What led you to conceive of such a project? Is the social world that these men inhabit one you were already familiar with?
You would think that I knew what I was doing from the beginning. But in reality, “workers are taking photographs” formed in the process of photographing it. I was interested in the encounter between the camera and ordinary people. I first started asking people whom I knew to come to my studio and take a picture of themselves. The results were not what I was looking for. Then I decided to go to the streets and use a white canvas (instead of white backdrop in studio) while asking random people to be my subjects. Through my interaction with people, I realized I have more power over a specific group. It was easier to convince lower-income men—blue-collar workers—to be my subject. Eventually industrial and manufacturing workshops became my destination and workers my subject, while relations of power, inequality, gender, and class became the themes of my project. As I was taking the photos, I educated myself and learnt more about these topics and what I was doing.
So these pictures are foregrounding class and gender, but only feature working-class men. Why not women?
The workshops I chose to photograph were predominantly male, industrial environments where no woman, or very few, were working in. Another reason was that I intentionally decided to use my advantage as a female photographer from a different social class to enter workshops that are not women friendly, or the environments where men workers do not expect to see a woman, and ask workers to be the subject of my project despite their hesitation. The encounter of two traditionally oppressed groups—and I mean women and workers—from two different social classes was interesting to me.
Describe the process involved. How long did this project take? Where are these places? How did you gain access?
This project took about a year or more. Photos were shot in a woodshop, a stone shop, a metal shop, couple of factories and construction sites, a mechanic shop, a grocery store and a butchery. some places like factories I needed to know someone to give me access to, so I just asked friends or friends of friends. Some other places were more accessible, like a mechanic shop or a grocery store, so I just walked in and asked them to let me photograph them.
How did these men react to such a project, and did they have a sense of who would be viewing their pictures?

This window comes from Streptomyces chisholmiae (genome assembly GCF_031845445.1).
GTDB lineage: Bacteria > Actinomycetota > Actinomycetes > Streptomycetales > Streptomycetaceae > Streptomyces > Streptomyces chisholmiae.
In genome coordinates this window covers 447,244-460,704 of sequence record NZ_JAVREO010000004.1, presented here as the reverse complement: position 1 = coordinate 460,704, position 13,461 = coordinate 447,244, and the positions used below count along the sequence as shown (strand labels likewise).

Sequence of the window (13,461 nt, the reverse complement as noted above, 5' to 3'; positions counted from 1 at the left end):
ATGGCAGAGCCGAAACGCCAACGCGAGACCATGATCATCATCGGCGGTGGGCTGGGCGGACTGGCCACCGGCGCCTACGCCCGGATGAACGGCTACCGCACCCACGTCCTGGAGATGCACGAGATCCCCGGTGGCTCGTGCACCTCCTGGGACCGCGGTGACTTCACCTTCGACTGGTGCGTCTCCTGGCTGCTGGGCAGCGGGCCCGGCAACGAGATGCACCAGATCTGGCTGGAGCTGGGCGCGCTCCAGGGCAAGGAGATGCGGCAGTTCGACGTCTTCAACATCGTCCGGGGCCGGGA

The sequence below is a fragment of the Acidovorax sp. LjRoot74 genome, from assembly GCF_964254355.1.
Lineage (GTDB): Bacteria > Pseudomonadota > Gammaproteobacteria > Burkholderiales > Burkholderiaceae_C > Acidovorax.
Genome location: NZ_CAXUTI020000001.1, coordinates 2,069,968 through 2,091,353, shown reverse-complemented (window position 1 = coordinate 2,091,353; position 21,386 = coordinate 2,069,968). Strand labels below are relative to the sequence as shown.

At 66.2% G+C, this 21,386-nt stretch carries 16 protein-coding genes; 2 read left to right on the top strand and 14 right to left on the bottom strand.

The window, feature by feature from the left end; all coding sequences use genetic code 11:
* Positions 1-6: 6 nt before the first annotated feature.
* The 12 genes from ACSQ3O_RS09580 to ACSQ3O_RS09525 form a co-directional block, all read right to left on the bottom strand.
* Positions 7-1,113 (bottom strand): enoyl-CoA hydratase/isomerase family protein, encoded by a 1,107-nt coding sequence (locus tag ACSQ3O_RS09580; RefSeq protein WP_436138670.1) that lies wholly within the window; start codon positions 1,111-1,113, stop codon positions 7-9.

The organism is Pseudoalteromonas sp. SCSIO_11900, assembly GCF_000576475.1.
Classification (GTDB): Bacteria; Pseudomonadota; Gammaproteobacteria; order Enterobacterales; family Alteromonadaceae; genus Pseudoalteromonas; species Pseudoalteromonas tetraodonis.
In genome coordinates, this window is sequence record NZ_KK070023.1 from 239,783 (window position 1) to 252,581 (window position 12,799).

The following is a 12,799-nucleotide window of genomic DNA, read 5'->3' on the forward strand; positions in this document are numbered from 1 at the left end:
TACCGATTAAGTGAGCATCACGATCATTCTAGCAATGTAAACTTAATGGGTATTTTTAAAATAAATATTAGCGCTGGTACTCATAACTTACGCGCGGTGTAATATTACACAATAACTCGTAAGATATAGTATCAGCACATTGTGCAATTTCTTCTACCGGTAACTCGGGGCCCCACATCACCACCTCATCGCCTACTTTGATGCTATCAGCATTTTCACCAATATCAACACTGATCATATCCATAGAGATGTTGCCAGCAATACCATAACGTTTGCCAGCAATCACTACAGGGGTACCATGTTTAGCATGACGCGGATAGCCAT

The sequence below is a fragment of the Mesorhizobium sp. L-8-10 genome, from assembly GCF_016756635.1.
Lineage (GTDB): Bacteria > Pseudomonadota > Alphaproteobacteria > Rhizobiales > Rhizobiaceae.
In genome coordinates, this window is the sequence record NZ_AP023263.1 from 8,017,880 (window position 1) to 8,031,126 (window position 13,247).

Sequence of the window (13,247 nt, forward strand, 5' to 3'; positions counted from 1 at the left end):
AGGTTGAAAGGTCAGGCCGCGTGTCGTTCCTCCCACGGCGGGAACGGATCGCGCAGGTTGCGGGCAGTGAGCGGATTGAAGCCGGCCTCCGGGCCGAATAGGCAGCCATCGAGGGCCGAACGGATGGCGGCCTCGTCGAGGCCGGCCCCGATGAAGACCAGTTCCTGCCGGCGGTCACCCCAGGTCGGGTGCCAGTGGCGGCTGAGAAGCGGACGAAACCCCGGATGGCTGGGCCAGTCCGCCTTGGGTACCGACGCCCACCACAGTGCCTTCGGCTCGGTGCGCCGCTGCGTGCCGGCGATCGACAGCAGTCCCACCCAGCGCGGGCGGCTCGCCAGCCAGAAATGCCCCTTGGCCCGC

The majority of them were fine and accepted to be photographed. Sometimes it depended on the first person that I talked to. If he accepted to be photographed, the rest would be motivated to do it as well, but if one person said no, I knew that I would have a long day ahead of me and have to convince them somehow. I briefly explained the process: that they’re going to stand in front of the white background and the thing they’re holding is the cable release, they just need to press it when they’re ready. I gave them more information if they asked me questions about the technique or the reason I’m taking these photos. I also told them that in the best-case scenario, if everything works out, these photos would be shown in a gallery. Some felt a little bit uncomfortable about this. For example, a couple of Afghan workers who didn’t have work permits got suspicious and anxious that I was sent by the government to take their photos and report them. But they ended up accepting to be photographed after I explained the project to them. I think this part of the project is invisible to viewers. The images don’t convey my interaction and experience with these people, talking to them and getting to know them briefly and make them feel secure enough to accept being photographed.
How has this project been received among your audiences?
I only showed these photos in Iran once in a group show in 2009. The first review I had was after that show. One criticism was that I copied what was already done by many other photographers, and that I need to know more about the history of photography. However, I did my research before I started the project…I knew that I was influenced by Qajar photography, 19th century photographs in Europe, Richard Avedon, August Sander, and others. Moreover, I had numerous discussions about this project with other artists, writers, and friends. I received good feedback. I had an idea of what the project was going to be about when I started taking photos, and like any other art project, the more I talk to others about my work, both during and after the process, the more I learn about it.